BWCA Entry Point, Route, and Trip Report Blog
November 12 2019
Number of Permits per Day: 3
Elevation: 1497 feet
Summary: A 5-day loop from Baker up the Temperance lakes to Cherokee, and back through Sawbill and Smoke lakes back to Baker. A fairly difficult trip.
Day 0: We drove up from Stillwater in the morning and camped at one of the 5 walk-in campsites at Baker Lake, and it was nice.
Day 1 (Baker to S. Temperance) - A beautiful day, we decided to paddle all the way to South Temperance the first day which was a great paddle with easy portages except for the last one. We picked the campsite on top of a huge rock that was close to the middle of the lake. Tried fishing some but no luck
Day 2 (Rest) - In the night, we encountered the worst storm of the entire season. While we were there 19 people had to be rescued from the BWCA. We had about 50mph straightline winds, and I'm still surprised that the huge tent we had stood up to it. We slept in and took a rest day because of the intense winds. Amazingly beautiful sunset.
Day 3 (S. Temperance to Cherokee) - We left as early as we could to beat the heat, but it was no good. The lengthy, hilly portages were challenging and by the last portage we were pretty beat. We overpacked and single portaged which led us to speedier exhaustion. Still amazing weather. North Temperance was a beaut- I wish we had stayed there instead of South. We took the southeasterly facing campsite on Cherokee on the southeastern skinny island. Neat little site.
Day 4 (Cherokee to Sawbill) - Left a little later in the day but it was ok. We took our time going down the river letting out of the southwest part of Cherokee and it was a great area. BEWARE: The area between Ada and Skoop Lakes appears to be floatable, but a dam built recently has made the portion impossible to float. Be prepared for a long portage through muck and water. A guy that we saw there said he had been going to the BWCA for 40 years at least once per year and it was the worst portage he had ever seen. By the time we got to Sawbill it was pretty hot. We paddled all the way down to the site next to the portage onto Smoke.
Day 5 (Sawbill to Baker) - Cooler, cloudier weather for the first time on the trip. We were pretty hungry (I underpacked food a little and I felt really bad) and we were taunting each other with vivid descriptions of the burgers we were going to eat ASAP after getting out. We paddled back to Baker and returned our gear to Sawtooth outfitters.
Overall great route.
Mechanic Chain Solo
September 23, 2019
Baker Lake (39)
Number of Days:
I left the Twin Cities at 5am, arriving at Sawbill to pick up a solo canoe and my permit about 9:30. A short drive later, I was on the water at the Baker Lake EP around 11 headed north. The weather was in the 60s with a westerly breeze but not too bad. I saw one group camped on Kelly and passed a group of four guys on Jack Lake but otherwise didn't see anyone else until I reached South Temperance Lake. All the portages were in good condition, some slightly muddy. I wanted to camp on South Temperance or the west end of Brule so my travel day Tuesday up to Cherokee was pretty short mileage-wise. The southern site on South Temperance was taken so I decided to keep going to Brule. It was almost 3 when I portaged into Brule so I ate lunch in case I had to paddle around looking for one of the three sites to be open on the western end of Brule. The site in the narrows was taken, but I found the site on the island just to the south open and took it. The site isn't great, but for one night on a solo trip it was just fine. My wife got me an insulated growler for my birthday which I had partially filled so I enjoyed a wilderness happy hour. I ate ramen for dinner, had a campfire and then stayed up until the stars were out since it was likely to be the only clear night of the trip. Headed to bed about 10pm.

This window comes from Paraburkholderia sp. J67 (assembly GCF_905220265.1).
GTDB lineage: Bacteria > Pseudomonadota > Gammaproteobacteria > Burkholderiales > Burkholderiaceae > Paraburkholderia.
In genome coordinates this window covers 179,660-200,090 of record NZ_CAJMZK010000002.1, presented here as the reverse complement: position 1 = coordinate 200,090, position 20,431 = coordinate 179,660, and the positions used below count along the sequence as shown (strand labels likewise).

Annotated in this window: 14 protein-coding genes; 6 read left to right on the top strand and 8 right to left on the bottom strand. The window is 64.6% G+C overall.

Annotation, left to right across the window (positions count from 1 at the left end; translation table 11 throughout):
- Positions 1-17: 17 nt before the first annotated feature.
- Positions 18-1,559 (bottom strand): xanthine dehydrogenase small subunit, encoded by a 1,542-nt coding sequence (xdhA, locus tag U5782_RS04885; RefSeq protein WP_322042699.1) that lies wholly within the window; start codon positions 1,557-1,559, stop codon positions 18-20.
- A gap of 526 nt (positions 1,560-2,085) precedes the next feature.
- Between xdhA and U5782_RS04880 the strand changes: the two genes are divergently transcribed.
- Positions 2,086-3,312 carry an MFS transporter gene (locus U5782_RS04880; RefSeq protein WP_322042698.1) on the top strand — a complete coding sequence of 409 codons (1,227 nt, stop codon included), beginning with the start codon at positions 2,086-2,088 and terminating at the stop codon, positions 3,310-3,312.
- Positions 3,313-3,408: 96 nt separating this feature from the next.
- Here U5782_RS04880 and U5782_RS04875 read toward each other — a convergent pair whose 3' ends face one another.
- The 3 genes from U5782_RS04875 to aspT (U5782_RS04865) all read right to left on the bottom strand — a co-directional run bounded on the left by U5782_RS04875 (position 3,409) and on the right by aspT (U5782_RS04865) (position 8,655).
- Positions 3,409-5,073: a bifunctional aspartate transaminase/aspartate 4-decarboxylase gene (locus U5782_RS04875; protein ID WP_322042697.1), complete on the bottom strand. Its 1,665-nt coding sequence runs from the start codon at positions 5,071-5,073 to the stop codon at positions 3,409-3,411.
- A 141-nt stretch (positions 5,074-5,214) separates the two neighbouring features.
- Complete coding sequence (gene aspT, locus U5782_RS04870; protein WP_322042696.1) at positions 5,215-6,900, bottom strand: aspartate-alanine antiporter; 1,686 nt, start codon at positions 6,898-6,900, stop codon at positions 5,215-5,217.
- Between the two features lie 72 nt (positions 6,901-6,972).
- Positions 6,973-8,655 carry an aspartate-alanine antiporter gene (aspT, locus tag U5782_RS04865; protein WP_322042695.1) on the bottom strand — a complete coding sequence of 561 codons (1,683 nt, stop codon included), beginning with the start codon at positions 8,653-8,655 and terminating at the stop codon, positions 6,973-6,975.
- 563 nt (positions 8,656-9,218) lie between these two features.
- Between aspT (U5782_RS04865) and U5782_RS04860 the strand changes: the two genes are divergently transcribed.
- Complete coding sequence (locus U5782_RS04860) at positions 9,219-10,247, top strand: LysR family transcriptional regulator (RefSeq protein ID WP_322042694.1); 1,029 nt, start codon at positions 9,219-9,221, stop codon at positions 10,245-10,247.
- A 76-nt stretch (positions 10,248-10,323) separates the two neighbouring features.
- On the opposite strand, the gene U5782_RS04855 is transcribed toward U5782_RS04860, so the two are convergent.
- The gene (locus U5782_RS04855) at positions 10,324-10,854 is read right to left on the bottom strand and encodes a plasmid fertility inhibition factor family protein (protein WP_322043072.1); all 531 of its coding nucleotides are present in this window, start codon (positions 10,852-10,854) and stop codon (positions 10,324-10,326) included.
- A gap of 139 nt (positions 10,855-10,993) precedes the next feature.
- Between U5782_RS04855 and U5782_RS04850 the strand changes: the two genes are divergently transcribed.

I got out of the tent around 6:30 in time to see the sunrise which was beautiful. It was a perfectly still morning and mist was present toward the southern shore of Brule. After breakfast and coffee I packed up and was on the water about 8:00am. It was sunny and still, with pockets of mist still in the bays. The paddle up to the bay holding the portage to Cam Lake and the rockslide was incredible. Falls colors and mist on a totally still sunny morning. I paddled slowly taking it all in. The portage into Cam Lake was as advertised: very rocky. You really have to think about almost every step and there are numerous hops between boulders surrounded by muddy water. The landing on the Cam side is a boulder field. But Cam is beautiful. I paddled over to the rock slide then continued to the portage into Gasket. This portage was also very rocky and ends at the base of the rock slide on Gasket. You can walk out onto the rock slide right from the portage. There are also some cliffs on the east end of the small lake. The next portage is probably the easiest of the stretch with some stretches that are normal rather than non-stop boulder fields but there is a decent little climb toward Vesper. The portage landing on the Vesper to Town portage was the worst part of this stretch: you enter a rock field with downed trees and its unclear from the water where the portage starts. Once you find a rock to get out on it becomes apparent you need to get to the beaver dam at the very end of the bay, which requires some interesting maneuvering and rock-hopping. From there, the portage literally starts as a boulder field. It continues on a rocky path which perhaps gets gradually better as you get closer to Town. Because of the landing, I'd say this is the hardest of the four portages, with the Brule/Cam portage being the second-hardest.